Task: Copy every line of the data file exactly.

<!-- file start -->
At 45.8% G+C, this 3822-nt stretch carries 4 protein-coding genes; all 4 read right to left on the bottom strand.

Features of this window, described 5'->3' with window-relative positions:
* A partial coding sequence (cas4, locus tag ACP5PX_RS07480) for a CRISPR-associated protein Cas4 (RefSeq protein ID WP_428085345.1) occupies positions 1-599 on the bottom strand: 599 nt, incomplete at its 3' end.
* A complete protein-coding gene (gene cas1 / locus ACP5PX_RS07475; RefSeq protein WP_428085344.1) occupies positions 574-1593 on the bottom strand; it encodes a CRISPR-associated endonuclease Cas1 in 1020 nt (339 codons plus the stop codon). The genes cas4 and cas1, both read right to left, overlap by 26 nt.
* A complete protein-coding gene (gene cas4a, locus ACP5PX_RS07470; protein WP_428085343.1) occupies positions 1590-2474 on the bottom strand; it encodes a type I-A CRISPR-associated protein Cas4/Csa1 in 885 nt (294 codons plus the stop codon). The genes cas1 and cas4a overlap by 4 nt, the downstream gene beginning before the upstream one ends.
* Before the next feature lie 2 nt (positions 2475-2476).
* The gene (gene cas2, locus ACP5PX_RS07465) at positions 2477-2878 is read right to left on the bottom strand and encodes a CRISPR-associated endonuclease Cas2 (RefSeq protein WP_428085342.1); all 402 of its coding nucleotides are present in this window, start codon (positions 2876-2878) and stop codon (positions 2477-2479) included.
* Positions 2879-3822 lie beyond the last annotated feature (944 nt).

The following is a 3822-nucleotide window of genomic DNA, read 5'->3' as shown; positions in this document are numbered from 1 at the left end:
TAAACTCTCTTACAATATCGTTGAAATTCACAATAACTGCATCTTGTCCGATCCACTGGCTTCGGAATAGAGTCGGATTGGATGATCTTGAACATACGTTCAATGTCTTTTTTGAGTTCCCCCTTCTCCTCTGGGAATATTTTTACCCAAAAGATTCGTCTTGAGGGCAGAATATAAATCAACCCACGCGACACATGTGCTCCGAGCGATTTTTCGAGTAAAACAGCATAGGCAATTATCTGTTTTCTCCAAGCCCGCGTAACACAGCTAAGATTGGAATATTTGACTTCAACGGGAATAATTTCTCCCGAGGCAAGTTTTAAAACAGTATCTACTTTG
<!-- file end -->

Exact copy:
At 45.8% G+C, this 3822-nt stretch carries 4 protein-coding genes; all 4 read right to left on the bottom strand.

Features of this window, described 5'->3' with window-relative positions:
* A partial coding sequence (cas4, locus tag ACP5PX_RS07480) for a CRISPR-associated protein Cas4 (RefSeq protein ID WP_428085345.1) occupies positions 1-599 on the bottom strand: 599 nt, incomplete at its 3' end.
* A complete protein-coding gene (gene cas1 / locus ACP5PX_RS07475; RefSeq protein WP_428085344.1) occupies positions 574-1593 on the bottom strand; it encodes a CRISPR-associated endonuclease Cas1 in 1020 nt (339 codons plus the stop codon). The genes cas4 and cas1, both read right to left, overlap by 26 nt.
* A complete protein-coding gene (gene cas4a, locus ACP5PX_RS07470; protein WP_428085343.1) occupies positions 1590-2474 on the bottom strand; it encodes a type I-A CRISPR-associated protein Cas4/Csa1 in 885 nt (294 codons plus the stop codon). The genes cas1 and cas4a overlap by 4 nt, the downstream gene beginning before the upstream one ends.
* Before the next feature lie 2 nt (positions 2475-2476).
* The gene (gene cas2, locus ACP5PX_RS07465) at positions 2477-2878 is read right to left on the bottom strand and encodes a CRISPR-associated endonuclease Cas2 (RefSeq protein WP_428085342.1); all 402 of its coding nucleotides are present in this window, start codon (positions 2876-2878) and stop codon (positions 2477-2479) included.
* Positions 2879-3822 lie beyond the last annotated feature (944 nt).

The following is a 3822-nucleotide window of genomic DNA, read 5'->3' as shown; positions in this document are numbered from 1 at the left end:
TAAACTCTCTTACAATATCGTTGAAATTCACAATAACTGCATCTTGTCCGATCCACTGGCTTCGGAATAGAGTCGGATTGGATGATCTTGAACATACGTTCAATGTCTTTTTTGAGTTCCCCCTTCTCCTCTGGGAATATTTTTACCCAAAAGATTCGTCTTGAGGGCAGAATATAAATCAACCCACGCGACACATGTGCTCCGAGCGATTTTTCGAGTAAAACAGCATAGGCAATTATCTGTTTTCTCCAAGCCCGCGTAACACAGCTAAGATTGGAATATTTGACTTCAACGGGAATAATTTCTCCCGAGGCAAGTTTTAAAACAGTATCTACTTTG